Fri, 11 Nov 2005 15:05:12 -0500 (EST)
> Thanks for all the input everybody. John's list of advantages and
> Andrew's picture of an imaginary user helped me a lot. And the batch
> file helped too -- I put it on my Windows/MinGW machine, started up
> the Windows command prompt (having never used it before), and was able
> to compile and run a simple SML program with it.
> It seems to me that there are two kinds of Windows users we should
> * Those who come from the Unix tradition and are looking for a way
> to run MLton in a Unix-like shell. For them, the MinGW/MSYS tgz I
> built is fine. Those people should have no trouble installing
> MinGW and MSYS.
> * Those who come from the Windows tradition and know nothing about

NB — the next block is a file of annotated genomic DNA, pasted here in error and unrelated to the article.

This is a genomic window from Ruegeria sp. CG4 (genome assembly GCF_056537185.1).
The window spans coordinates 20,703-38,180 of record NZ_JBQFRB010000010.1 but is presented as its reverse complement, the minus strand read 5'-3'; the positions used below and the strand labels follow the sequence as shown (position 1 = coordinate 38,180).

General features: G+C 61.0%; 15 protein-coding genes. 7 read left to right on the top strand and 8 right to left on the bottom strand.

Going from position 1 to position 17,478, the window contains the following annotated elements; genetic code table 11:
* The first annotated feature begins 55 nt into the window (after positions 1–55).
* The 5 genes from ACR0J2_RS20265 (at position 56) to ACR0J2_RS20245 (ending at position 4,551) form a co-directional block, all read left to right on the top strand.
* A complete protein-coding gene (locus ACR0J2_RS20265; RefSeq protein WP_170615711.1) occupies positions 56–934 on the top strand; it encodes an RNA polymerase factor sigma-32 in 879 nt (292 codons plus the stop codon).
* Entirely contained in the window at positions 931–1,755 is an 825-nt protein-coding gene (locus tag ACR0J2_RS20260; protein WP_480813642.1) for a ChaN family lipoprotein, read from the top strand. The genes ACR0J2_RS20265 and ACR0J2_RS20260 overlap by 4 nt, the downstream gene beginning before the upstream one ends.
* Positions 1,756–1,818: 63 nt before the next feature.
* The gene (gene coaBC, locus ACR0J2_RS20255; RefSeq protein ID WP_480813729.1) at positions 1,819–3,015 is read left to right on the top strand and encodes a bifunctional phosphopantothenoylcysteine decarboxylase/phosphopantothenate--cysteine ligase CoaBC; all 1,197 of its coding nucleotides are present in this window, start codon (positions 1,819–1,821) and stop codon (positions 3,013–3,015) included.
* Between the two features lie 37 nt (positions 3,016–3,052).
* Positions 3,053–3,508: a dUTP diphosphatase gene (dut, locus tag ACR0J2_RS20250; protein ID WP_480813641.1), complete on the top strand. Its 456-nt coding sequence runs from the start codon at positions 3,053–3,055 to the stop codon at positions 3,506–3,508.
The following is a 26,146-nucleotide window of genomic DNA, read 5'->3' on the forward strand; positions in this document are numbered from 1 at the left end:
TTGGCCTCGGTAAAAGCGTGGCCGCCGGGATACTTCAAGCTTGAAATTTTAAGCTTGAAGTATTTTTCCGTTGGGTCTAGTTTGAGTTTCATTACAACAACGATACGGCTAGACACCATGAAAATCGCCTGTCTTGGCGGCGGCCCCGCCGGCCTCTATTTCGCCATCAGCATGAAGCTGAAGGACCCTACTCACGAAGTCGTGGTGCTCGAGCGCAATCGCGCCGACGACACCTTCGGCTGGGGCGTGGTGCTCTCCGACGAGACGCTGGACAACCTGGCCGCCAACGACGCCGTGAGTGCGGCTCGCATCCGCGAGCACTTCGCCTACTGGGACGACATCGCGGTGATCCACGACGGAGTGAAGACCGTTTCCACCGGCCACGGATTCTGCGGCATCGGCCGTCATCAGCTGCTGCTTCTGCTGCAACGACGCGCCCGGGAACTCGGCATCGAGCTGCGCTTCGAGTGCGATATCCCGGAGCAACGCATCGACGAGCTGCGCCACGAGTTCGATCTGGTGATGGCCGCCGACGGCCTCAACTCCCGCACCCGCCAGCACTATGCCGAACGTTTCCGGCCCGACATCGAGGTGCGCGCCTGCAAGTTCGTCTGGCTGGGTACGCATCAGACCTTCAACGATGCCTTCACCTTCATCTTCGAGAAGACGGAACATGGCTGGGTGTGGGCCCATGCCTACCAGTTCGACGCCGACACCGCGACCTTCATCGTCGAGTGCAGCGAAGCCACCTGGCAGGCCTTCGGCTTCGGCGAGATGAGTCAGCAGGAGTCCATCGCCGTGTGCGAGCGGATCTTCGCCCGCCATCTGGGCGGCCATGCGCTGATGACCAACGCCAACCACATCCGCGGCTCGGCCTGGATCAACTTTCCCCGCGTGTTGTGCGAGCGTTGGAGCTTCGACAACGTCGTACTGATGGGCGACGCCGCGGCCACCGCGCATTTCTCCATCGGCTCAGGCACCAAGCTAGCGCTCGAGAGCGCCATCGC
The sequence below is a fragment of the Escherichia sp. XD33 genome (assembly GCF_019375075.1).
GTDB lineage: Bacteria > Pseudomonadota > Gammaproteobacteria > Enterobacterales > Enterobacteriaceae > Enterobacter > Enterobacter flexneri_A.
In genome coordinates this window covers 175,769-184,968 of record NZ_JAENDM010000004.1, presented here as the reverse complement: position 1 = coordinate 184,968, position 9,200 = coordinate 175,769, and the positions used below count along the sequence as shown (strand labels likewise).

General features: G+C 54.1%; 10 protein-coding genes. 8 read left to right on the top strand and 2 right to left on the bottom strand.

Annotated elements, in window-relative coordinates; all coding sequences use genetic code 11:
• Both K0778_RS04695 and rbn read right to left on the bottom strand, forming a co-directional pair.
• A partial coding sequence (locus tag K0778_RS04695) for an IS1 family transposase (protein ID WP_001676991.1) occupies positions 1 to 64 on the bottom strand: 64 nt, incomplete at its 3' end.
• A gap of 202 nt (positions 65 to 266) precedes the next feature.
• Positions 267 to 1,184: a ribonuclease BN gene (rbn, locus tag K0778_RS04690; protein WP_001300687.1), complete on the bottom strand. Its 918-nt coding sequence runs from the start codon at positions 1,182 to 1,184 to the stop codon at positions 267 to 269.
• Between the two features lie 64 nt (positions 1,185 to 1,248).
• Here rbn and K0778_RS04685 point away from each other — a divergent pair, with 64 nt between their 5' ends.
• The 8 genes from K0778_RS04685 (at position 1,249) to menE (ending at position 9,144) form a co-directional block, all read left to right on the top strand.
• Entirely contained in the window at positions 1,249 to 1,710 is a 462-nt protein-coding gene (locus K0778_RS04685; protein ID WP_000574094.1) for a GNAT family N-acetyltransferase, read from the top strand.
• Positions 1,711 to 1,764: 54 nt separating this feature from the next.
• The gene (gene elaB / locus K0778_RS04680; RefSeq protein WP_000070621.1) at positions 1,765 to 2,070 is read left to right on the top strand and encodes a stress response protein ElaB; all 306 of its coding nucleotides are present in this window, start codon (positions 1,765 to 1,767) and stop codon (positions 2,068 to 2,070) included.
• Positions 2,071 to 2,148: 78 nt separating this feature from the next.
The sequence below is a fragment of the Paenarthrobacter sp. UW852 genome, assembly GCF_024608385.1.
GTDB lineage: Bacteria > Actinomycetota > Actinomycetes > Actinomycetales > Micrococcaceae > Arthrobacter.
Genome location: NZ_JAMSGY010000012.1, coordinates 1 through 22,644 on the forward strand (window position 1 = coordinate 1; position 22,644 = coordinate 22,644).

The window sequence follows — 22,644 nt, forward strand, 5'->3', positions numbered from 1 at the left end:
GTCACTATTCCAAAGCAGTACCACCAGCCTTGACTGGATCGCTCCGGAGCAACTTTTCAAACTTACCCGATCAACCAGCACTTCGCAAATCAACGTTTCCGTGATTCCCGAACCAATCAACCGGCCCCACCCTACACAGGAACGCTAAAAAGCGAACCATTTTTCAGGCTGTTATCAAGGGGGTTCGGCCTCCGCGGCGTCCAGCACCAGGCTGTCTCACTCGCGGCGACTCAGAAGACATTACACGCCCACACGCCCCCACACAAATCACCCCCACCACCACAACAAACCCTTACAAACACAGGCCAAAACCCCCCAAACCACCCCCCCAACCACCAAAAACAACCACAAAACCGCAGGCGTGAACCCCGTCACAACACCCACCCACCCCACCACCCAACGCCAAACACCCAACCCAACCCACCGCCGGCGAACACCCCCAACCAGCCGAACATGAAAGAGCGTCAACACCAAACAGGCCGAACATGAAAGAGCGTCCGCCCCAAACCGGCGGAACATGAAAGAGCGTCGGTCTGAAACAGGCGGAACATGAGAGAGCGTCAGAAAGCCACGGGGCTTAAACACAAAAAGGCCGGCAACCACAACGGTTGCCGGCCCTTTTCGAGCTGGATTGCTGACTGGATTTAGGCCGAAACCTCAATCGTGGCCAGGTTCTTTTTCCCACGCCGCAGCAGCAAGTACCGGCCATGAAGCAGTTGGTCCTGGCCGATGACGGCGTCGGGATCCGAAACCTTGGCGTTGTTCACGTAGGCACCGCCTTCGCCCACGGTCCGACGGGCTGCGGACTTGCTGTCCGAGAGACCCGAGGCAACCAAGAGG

> Unix. For them, a Windows self-installing EXE (an MSI package?) is
> the right thing. This package should include everything needed to
> run MLton from the Windows command prompt, including mlton.bat,
> gcc, the needed MinGW libs, etc. It should behave in the way
> Windows users expect (Windows-style documentation, live in its own
> directory, no compressed files, be uninstallable, ...).
While the second package is the ideal, I don't think it should delay the
release. In particular, it seems to me that one can always build the
second package from the first. That is, the same executable will be
delivered by each package.
I guess my larger point is that many projects simply release with a source
and binary .tgz. A few days/weeks later, separate interested parties
build .rpm, .deb, Windows installers, etc.